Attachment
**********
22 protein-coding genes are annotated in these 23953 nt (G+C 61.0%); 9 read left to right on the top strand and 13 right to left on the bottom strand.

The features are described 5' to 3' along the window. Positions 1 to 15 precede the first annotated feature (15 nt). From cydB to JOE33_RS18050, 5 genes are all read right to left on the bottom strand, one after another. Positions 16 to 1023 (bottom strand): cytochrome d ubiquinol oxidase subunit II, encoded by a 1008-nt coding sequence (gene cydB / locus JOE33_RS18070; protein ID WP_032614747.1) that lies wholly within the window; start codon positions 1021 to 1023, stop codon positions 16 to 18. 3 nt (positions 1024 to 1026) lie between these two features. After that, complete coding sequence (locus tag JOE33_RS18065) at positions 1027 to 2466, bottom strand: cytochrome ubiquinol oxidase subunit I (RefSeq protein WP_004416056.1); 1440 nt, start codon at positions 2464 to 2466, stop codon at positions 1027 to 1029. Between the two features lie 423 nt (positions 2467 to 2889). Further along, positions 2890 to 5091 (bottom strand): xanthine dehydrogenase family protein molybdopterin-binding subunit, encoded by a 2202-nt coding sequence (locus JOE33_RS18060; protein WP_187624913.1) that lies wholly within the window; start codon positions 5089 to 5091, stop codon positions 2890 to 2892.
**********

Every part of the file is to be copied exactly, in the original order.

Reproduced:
22 protein-coding genes are annotated in these 23953 nt (G+C 61.0%); 9 read left to right on the top strand and 13 right to left on the bottom strand.

The features are described 5' to 3' along the window. Positions 1 to 15 precede the first annotated feature (15 nt). From cydB to JOE33_RS18050, 5 genes are all read right to left on the bottom strand, one after another. Positions 16 to 1023 (bottom strand): cytochrome d ubiquinol oxidase subunit II, encoded by a 1008-nt coding sequence (gene cydB / locus JOE33_RS18070; protein ID WP_032614747.1) that lies wholly within the window; start codon positions 1021 to 1023, stop codon positions 16 to 18. 3 nt (positions 1024 to 1026) lie between these two features. After that, complete coding sequence (locus tag JOE33_RS18065) at positions 1027 to 2466, bottom strand: cytochrome ubiquinol oxidase subunit I (RefSeq protein WP_004416056.1); 1440 nt, start codon at positions 2464 to 2466, stop codon at positions 1027 to 1029. Between the two features lie 423 nt (positions 2467 to 2889). Further along, positions 2890 to 5091 (bottom strand): xanthine dehydrogenase family protein molybdopterin-binding subunit, encoded by a 2202-nt coding sequence (locus JOE33_RS18060; protein WP_187624913.1) that lies wholly within the window; start codon positions 5089 to 5091, stop codon positions 2890 to 2892.